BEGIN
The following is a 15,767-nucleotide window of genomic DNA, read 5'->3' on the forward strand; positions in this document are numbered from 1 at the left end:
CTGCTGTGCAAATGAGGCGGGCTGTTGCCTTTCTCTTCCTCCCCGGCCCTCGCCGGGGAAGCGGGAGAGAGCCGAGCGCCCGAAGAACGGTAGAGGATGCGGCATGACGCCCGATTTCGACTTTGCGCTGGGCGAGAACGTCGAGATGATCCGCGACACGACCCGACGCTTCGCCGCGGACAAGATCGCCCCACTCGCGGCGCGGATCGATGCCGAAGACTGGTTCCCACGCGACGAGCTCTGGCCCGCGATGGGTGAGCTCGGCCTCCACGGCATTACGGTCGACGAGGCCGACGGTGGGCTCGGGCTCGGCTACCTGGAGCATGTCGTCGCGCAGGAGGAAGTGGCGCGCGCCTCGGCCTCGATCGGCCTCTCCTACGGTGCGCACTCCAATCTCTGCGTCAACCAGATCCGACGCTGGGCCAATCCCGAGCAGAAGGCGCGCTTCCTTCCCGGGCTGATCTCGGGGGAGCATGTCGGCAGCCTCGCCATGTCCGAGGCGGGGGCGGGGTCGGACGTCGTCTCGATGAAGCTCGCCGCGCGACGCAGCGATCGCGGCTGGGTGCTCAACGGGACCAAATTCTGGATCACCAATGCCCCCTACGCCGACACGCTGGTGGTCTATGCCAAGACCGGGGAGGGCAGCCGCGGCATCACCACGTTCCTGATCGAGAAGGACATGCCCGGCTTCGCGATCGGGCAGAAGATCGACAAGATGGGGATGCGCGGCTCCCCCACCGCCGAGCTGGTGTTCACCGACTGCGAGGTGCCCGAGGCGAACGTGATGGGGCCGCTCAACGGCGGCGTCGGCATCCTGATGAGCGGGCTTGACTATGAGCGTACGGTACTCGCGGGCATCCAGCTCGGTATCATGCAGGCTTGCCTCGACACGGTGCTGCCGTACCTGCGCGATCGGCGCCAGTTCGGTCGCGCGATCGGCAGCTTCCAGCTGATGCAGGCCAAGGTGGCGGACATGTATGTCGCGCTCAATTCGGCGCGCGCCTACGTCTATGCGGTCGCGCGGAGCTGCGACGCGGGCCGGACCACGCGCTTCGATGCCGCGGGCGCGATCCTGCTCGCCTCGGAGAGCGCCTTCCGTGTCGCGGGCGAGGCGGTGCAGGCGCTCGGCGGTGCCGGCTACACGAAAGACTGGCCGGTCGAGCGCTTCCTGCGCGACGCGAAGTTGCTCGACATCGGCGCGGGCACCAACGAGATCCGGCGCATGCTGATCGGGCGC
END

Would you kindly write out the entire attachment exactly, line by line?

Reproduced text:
The following is a 15,767-nucleotide window of genomic DNA, read 5'->3' on the forward strand; positions in this document are numbered from 1 at the left end:
CTGCTGTGCAAATGAGGCGGGCTGTTGCCTTTCTCTTCCTCCCCGGCCCTCGCCGGGGAAGCGGGAGAGAGCCGAGCGCCCGAAGAACGGTAGAGGATGCGGCATGACGCCCGATTTCGACTTTGCGCTGGGCGAGAACGTCGAGATGATCCGCGACACGACCCGACGCTTCGCCGCGGACAAGATCGCCCCACTCGCGGCGCGGATCGATGCCGAAGACTGGTTCCCACGCGACGAGCTCTGGCCCGCGATGGGTGAGCTCGGCCTCCACGGCATTACGGTCGACGAGGCCGACGGTGGGCTCGGGCTCGGCTACCTGGAGCATGTCGTCGCGCAGGAGGAAGTGGCGCGCGCCTCGGCCTCGATCGGCCTCTCCTACGGTGCGCACTCCAATCTCTGCGTCAACCAGATCCGACGCTGGGCCAATCCCGAGCAGAAGGCGCGCTTCCTTCCCGGGCTGATCTCGGGGGAGCATGTCGGCAGCCTCGCCATGTCCGAGGCGGGGGCGGGGTCGGACGTCGTCTCGATGAAGCTCGCCGCGCGACGCAGCGATCGCGGCTGGGTGCTCAACGGGACCAAATTCTGGATCACCAATGCCCCCTACGCCGACACGCTGGTGGTCTATGCCAAGACCGGGGAGGGCAGCCGCGGCATCACCACGTTCCTGATCGAGAAGGACATGCCCGGCTTCGCGATCGGGCAGAAGATCGACAAGATGGGGATGCGCGGCTCCCCCACCGCCGAGCTGGTGTTCACCGACTGCGAGGTGCCCGAGGCGAACGTGATGGGGCCGCTCAACGGCGGCGTCGGCATCCTGATGAGCGGGCTTGACTATGAGCGTACGGTACTCGCGGGCATCCAGCTCGGTATCATGCAGGCTTGCCTCGACACGGTGCTGCCGTACCTGCGCGATCGGCGCCAGTTCGGTCGCGCGATCGGCAGCTTCCAGCTGATGCAGGCCAAGGTGGCGGACATGTATGTCGCGCTCAATTCGGCGCGCGCCTACGTCTATGCGGTCGCGCGGAGCTGCGACGCGGGCCGGACCACGCGCTTCGATGCCGCGGGCGCGATCCTGCTCGCCTCGGAGAGCGCCTTCCGTGTCGCGGGCGAGGCGGTGCAGGCGCTCGGCGGTGCCGGCTACACGAAAGACTGGCCGGTCGAGCGCTTCCTGCGCGACGCGAAGTTGCTCGACATCGGCGCGGGCACCAACGAGATCCGGCGCATGCTGATCGGGCGC